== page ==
L->R: Wedhar Riyadi, Garna Raditya, Megan Wilson, Nano Warsono (bidder #608)


L->R: Kate, Nano Warsono, Allison Wyckoff, Dr. Sylvia Tiwon, Acting Consulate General Mr. Hanggiro Setiabudi, Harind Arvati, Consulate staff, Megan Wilson, Christopher Statton, Vina Puspita



Bangkit/Arise artist Harind Arvati with Tenderloin community members at Sunday Streets

Bangkit/Arise live silk-screened posters in support of Proposition C in collaboration with our community partner the Coalition On Homelessness at Sunday Streets in the Tenderloin on September 23rd.

Proposition C – Our City, Our Home: Implementation Plan includes the following:

  1. Provides intensive mental health care and drug addiction services for over 4,500 severely impaired individuals
  2. Brings back the clean, healthy streets that San Franciscans deserve
  3. Places mobile bathrooms and sanitation centers across the city to allow people to relieve themselves in a dignified and sanitary way
  4. Requires an Oversight Committee comprised of experts who will review and report regularly on results generated by this strategic plan
  5. Prevents additional homelessness, protecting 7,000 San Francisco households from losing their homes
  6. Moves more than 4,000 households including seniors, women, youth and families with children off the streets and into supportive and affordable homes
  7. Expands shelters to give the 1,000 people on our wait lists each night a place to sleep off the street
  8. Expands Navigation Centers, one of the most effective, proven approaches to bringing people off the streets and into care
  9. Funded by the top 1% largest corporations by a small tax on revenue over $50 million per year — will NOT impact small businesses or homeowners
  10. Has broad support from the community including San Francisco teachers, SPUR, Mental Health Association of San Francisco, San Francisco Democratic Party and the Coalition for San Francisco Neighborhoods

On November 6th PROP C PASSED – 60% to 40%!!!



L->R: Vina Puspita, Keyvan Shovir, Shaghayegh Cyrous, Nano Warsono, Aynur Doğan, Harind Arvati, Christopher Statton, Megan Wilson

Thank you Nazy Kaviani for inviting and hosting Bangkit/Arise to attend the beautiful concert by Aynur Doğan.

From the Marines’ Memorial Website:

Over the years Aynur has become one of the most well known musicians from Turkey and a representative for the Kurdish people. Her vocal style and her albums have been praised by international media. Her albums are bestsellers in the genre of Kurdish folk music.

Aynur’s music is based on traditional Kurdish folk songs, some at least 300 years old. Her lyrics are about the life and suffering of Kurdish people, and in particular, Kurdish women. Musically, she tries to blend Kurdish with Western music, creating her own style and interpreting her traditional repertoire in a modern and fresh way.

She has collaborated with famous musicians and bands including world-renowned cellist Yo-Yo Ma and the Silk Road Ensemble, Kayhan Kalhor, Javier Limón, among others. She also appeared in Fatih Akın’s documentary movie “İstanbul Hatırası / Köprüyü Geçmek-Crossing the bridges” as a singer, and also appeared in the documentary about Yo-Yo Ma and the Silk Road Ensemble, “The Music of Strangers,” directed by Morgan Neville and released in 2015. Artist website:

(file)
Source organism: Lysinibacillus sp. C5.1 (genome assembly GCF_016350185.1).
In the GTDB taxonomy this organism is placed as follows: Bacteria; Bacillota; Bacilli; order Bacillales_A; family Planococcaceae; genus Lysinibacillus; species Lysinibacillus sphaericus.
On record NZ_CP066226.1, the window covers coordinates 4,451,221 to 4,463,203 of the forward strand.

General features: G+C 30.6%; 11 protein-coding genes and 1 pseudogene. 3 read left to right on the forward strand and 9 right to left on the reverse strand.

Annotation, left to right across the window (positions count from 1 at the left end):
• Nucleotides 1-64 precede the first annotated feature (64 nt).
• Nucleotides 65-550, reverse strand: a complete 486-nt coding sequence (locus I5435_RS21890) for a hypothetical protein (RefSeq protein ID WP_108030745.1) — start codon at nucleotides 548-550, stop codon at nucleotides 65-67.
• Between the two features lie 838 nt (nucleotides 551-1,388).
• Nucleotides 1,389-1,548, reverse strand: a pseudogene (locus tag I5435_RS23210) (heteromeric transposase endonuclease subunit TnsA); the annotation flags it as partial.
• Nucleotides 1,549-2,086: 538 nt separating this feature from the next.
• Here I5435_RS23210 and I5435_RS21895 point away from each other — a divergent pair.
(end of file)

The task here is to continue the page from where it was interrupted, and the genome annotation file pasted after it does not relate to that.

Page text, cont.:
“She is a reason to love live music for centuries.” – Javier Limón


Nano, Bambang, Ucup, Wedhar, Vina, and Harind spent September 24 – 30 in Los Angeles. The Consulate General of Indonesia, Los Angeles’ office was extremely generous in providing housing, transportation, and meals for the artists while they were visiting – very reflective of Indonesian culture (and sadly, quite the opposite of the government/civic leaders response in San Francisco). In return the artists painted a mural, Bhumi Roh Garuda on the outside of the Consulate’s office. In addition, the artists were hosted by Sama-Sama/Together artist Carolyn Castaño, her husband Gary Dauphin, and their two kids, Tousant and Jean-Michael.

L->R: Ucup, Vina Puspita, Nano Warsono, Consul General of Indonesia in Los Angeles Pak Simon DI Soekarno, Harind Arvati, Wedhar Riyadi, Bambang Toko



Always some of the greatest highlights of these residency/exchange projects are the friendships/relationships that are developed and continue to build and expand through the years – touching individuals and organizations, as well as whole communities. We all feel very blessed for this opportunity and look forward to continuing to connect and reconnect over the years – as has been the case since the first exchange Sama-Sama/Together.   

Dinner hosted by Timothy and Kathryn Statton, L->R: Sami, Allison, Christopher, Tim, Vina, Ucup, Nano, Harind, Kathy, Bambang, Wedhar, Armon, Hiero

Dinner with Elisabeth Beaird and Richard Marriott – Thank you for hosting a great evening!

Christopher’s parents Tim and Kathy Statton hosted a lovely dinner for us at Spiazzo – all 20 of us! Thank you Tim and Kathy!

Sunday Tea 
with Kyoko at 1250 Page Street – Kyoko made matcha lattes for everyone! CAMP Love!

Keyvan’s Birthday – we noted this briefly in the last post, but didn’t have many pics! Happy Birthday Keyvan!

Lunch at Deborah Clearwaters in Oakland – Thank you Deb!

Events and hanging out after


1250 Page Street is Christopher and Megan’s home and served as the home for them, Nano, Ucup, Vina, and Harind during Bangkit/Arise, as well as a meeting/hangout/gathering space and crash pad for the whole project during the SF/Bay Area residency. The other home base was 15 Galilee Lane, home of Allison, Armon, Sami, and Hiero and where Bambang and Wedhar stayed – we also held our final dinner/gathering/celebration at 15 Galilee Lane (to be featured in the next blog)



Vina Puspita – Oakland Rose Garden